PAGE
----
100 Coping Tips From Real People

 


It’s #mentalhealthawarenessweek and we asked YOU what your mental health coping tools were on our instagram, and here’s what y’all had to share. As a therapy matchmaking company, we know the importance of developing a game plan when you start to feel a little wobbly. A therapist can help you fill up your tool kit with everything you need to feel supported. If you’re interested in starting your therapy journey, head over to our personalized questionnaire to find your perfect match! We all lose our footing sometimes, and we all deserve a hand to pull us back up.

 
 

100 Mental Health Coping Tips From Real People:

  1. Reminding myself EVERY emotion is okay, even if it doesn’t fit what I think I “should” feel.

  2. Pizza Rolls

  3. Asking myself how my behavior/actions/thing serves me.

  4. Unabashed masturbation.

  5. Booking yin class when my head is telling me I ‘should’ go to power yoga.

  6. Deep belly breathing. 

  7. Dancing around my house. 

  8. Finding women in my new city to connect with. 

  9. Not drinking alcohol when you’re struggling mentally. Screw peer pressure.

  10. Plants. Because when you can’t seem to keep yourself alive, it’s nice to know you can care for others.

  11. Focusing on the things I can do in the moment - laundry, wash the dogs, etc.

  12. During a panic attack my therapist had me repeat this: “my brain is just processing what has already happened.”

  13. Making a list of “in order to survive” needs.

  14. Blaring 90s rock, then classical music just to mess with other drivers. 

  15. EDMR, guided meditation, going to a coffee shop to read.

  16. Routine.

  17. Showering and then taking as long as I damn need to massage in lotion.

  18. Writing. Journaling. Calling my mom. Knowing I can fall back into my loved ones. 

  19. Rice Krispies.

  20. Petting dogs. 

  21. Quality time with my lover + pasta with Tiger Sauce (brand of hot sauce).

  22. Changing my mentality from “I have to ___” to “I get to ___”

  23. For anxiety: xanax + chex mix bag all to myself + Pride and Prejudice movie.

  24. Mantra: you don’t have to be perfect.

  25. Bob Ross on Netflix.

  26. Nature walks

  27. Moving my body

  28. Finding time everyday to allow space to observe my thoughts.

  29. Going outside to breathe fresh air.

  30. Every DBT skill.

  31. Finding quick mantras to repeat to myself when I’m anxious.

  32. Essential oils.

  33. Post panic attack: mild soup or tea.

  34. I have procrastination anxiety, so I try and hold myself accountable by planning ahead.

  35. I replace the running mental list with a list of good things, like what i’m thankful for. It helps me focus and feel calm.

  36. Being mindful of my emotional state, how my body is feeling, and my thoughts.

  37. My dog! We rescued her when I was sick, and she lights up my life no matter what!

  38. Start small and work your way up!!! 

  39. One. Thing. At. A. Time.

  40. Fresh air, baths, candy, sleep.

  41. Hygge! Living in Ohio you have to embrace the quietness of winter.

  42. Tonic CBD oil.

  43. Learn to dance with the anxiety. It’s a part of you - but only one part.

  44. Taylor Swift’s cover of Riptide by Vance Joy (find it on YouTube!).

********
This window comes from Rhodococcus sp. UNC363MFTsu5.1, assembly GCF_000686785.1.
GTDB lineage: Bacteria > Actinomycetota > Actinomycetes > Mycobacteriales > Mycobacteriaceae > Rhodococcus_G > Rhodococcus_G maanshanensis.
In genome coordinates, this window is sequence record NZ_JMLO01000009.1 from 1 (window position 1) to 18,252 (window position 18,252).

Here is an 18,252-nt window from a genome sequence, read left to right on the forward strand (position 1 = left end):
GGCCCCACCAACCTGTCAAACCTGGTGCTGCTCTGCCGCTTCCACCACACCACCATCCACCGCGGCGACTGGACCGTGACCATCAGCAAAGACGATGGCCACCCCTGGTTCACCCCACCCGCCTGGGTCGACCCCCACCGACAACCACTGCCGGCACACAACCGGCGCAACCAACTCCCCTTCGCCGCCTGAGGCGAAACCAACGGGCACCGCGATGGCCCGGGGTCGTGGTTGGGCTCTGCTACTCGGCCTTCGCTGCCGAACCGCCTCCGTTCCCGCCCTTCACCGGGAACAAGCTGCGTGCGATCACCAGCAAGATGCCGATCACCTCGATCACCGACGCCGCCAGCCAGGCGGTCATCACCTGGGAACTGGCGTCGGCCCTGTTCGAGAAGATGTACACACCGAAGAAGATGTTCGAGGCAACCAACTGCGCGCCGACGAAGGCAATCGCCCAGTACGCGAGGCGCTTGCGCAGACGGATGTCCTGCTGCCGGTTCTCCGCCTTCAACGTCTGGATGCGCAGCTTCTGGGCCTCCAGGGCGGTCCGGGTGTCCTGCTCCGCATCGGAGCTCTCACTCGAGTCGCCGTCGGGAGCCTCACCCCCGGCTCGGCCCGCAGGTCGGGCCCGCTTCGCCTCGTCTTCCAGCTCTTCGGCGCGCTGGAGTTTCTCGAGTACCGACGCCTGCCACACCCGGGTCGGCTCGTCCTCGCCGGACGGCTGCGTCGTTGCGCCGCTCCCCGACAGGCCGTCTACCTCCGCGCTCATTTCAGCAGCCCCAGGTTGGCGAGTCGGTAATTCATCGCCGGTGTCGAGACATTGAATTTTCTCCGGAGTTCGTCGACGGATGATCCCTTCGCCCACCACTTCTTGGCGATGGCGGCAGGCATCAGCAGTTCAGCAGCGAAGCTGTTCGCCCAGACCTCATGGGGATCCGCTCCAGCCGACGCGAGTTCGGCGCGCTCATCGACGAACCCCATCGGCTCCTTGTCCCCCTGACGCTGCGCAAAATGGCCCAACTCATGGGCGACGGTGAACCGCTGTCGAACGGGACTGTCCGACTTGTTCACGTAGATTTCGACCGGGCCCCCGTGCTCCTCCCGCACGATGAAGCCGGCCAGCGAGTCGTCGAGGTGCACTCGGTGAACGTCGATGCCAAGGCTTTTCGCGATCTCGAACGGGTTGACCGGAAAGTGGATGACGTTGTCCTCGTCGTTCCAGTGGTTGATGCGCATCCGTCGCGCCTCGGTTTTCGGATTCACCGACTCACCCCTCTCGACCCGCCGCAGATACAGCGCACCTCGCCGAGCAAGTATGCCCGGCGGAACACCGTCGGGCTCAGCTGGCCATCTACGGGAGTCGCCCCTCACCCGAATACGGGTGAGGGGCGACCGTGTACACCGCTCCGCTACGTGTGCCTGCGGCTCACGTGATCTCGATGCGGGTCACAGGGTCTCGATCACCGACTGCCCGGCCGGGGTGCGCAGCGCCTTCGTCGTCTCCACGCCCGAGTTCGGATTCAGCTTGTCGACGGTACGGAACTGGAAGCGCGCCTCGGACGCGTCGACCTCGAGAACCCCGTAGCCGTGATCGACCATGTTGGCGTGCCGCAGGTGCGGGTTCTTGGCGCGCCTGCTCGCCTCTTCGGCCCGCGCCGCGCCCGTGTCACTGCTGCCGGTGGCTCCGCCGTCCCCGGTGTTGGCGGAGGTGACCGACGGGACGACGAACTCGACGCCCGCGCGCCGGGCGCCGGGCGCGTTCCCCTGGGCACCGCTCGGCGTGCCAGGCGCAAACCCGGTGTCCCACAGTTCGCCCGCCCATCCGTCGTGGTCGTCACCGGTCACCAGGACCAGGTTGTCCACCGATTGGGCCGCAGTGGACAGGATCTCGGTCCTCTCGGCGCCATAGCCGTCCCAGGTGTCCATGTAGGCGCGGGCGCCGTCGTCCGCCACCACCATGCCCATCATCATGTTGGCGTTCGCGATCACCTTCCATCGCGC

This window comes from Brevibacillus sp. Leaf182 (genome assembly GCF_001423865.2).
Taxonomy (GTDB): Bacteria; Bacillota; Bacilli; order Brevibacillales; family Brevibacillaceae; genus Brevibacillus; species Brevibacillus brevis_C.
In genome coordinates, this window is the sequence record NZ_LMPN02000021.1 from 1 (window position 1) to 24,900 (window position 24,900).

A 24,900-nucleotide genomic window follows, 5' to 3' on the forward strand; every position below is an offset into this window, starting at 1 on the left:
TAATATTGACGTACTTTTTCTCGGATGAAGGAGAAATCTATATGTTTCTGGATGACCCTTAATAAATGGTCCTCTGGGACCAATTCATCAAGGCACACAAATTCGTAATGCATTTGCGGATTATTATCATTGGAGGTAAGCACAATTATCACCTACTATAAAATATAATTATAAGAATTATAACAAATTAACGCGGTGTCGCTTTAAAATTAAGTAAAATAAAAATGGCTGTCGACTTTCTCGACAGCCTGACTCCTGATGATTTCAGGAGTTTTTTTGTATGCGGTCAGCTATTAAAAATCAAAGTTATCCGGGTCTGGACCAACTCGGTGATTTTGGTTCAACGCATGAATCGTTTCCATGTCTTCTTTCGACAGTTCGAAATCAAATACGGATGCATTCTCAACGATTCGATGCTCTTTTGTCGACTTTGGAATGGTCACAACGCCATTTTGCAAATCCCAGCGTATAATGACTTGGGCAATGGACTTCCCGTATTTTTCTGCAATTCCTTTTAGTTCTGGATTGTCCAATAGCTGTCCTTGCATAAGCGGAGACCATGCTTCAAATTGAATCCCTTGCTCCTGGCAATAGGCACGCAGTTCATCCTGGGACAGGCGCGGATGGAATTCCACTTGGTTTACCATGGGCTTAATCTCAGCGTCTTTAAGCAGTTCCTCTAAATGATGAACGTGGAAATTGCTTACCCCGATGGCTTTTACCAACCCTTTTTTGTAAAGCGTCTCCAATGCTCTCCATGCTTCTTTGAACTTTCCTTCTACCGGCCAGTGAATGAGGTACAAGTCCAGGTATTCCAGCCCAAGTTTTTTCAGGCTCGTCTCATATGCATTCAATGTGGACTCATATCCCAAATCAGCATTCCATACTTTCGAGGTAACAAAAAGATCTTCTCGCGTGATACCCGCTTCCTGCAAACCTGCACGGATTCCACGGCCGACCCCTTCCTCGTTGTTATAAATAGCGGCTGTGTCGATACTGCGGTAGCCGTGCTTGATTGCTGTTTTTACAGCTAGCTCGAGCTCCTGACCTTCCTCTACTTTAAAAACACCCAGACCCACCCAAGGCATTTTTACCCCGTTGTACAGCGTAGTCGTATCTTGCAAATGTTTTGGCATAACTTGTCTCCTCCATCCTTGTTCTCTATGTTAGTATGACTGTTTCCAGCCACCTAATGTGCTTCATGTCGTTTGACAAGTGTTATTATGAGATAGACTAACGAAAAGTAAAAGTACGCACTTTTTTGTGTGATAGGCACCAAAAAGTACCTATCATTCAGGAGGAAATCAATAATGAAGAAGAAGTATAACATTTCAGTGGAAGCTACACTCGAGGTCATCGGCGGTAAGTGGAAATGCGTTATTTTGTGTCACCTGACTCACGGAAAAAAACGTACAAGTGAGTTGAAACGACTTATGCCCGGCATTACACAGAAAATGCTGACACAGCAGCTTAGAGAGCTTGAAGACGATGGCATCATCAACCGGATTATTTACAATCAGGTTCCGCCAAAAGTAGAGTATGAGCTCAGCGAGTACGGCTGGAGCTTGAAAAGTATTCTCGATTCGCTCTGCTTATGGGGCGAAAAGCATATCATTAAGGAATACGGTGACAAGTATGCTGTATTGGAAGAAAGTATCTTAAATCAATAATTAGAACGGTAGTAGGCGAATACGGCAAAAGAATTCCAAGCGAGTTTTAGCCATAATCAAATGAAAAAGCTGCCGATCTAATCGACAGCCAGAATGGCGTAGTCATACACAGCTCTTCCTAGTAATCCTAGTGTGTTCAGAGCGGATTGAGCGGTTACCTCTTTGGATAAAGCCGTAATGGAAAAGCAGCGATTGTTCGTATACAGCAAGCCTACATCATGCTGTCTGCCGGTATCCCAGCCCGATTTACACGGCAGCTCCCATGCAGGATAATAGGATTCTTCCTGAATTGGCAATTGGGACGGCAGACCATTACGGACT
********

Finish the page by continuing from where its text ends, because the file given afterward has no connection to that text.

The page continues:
45. Cleo Wade poetry.

  46. Literally everything Brene Brown has ever written.

  47. Breaking up my negative thoughts by labeling them and interjecting “maybe not though?!”

  48. Turning on The Office and use my weighted blanket. Works like a charm.

  49. Feminist Twitter.

  50. Amy Schumer’s stand up.

  51. Setting a timer for 15 minutes and having it all to talk while the person with me waits to reply until the end.

  52. Talking about memories. 

  53. “Fear is just a story we tell ourselves; tell yourself a different story.”

  54. Journaling love letters to myself. 

  55. For nurses out there - taking an ACTUAL off-the-floor REAL LIVE BREAK at work.

  56. Being reminded: “I’m still here. I am real.”

  57. Having someone sit with me to watch me to make sure I don’t die.

  58. Taking my glasses off.

  59. A walk at night with crickets chirping.

  60. Being naked under a blanket.

  61. Lavender.

  62. A reminder that a panic attack has NEVER lasted forever. Ride the wave.

  63. Fruit, cold af water, wind blowing on my face.

  64. Warm baths and pizza.

  65. Think very very very small picture to avoid getting overwhelmed. Take baby steps.

  66. Therapy - it helps more than it hurts.

  67. When I feel an anxiety attack coming, I literally ground myself. I sit on the floor and breathe.

  68. Keep your dogs close and your cats closer.

  69. “What is meant for me will stay, what isn’t will go.”

  70. When flashbacks hit I list all of the things I can think of in a certain category.

  71. “Suffering = pain multiplied by resistance.”

  72. Making lists of EVERYTHING: to do lists, feelings lists, lists of friends who make me happy when i’m sad.

  73. Quiet time alone and connecting with people who make me feel safe.

  74. Diving headfirst into an engaging work project!

  75. Crying! In a damn dark corner!

  76. Having someone listen to and validate my feelings.

  77. Taking care of my plants, Fat Posi instagrammers, letting myself nap whenever I want.

  78. Being truthful and open.

  79. Long evening walks with my dog and a funny podcast.

  80. Progressive muscle relaxation.

  81. Solo dinner dates.

  82. Swimming.

  83. The thing that has helped my anxiety most is learning to cook and doing it often.

  84. “No feeling is final.”

  85. When I am in need of soothing, I start caressing myself and focusing on how it feels. I am a very "touchy" person, I express myself through touching and physical contact. When there's no one close to me nearby, I start gently touching my knee, my arms, my collarbones, my chest - these more "intimate" parts of my body. When I am heavily stressed (but not in the panic attack yet), I like to put my arms around myself to bring some sense of safety in my own body.

  86. The Great Work Of Your Life by Stephen Cope.

  87. A New Earth by Eckhart Tolle.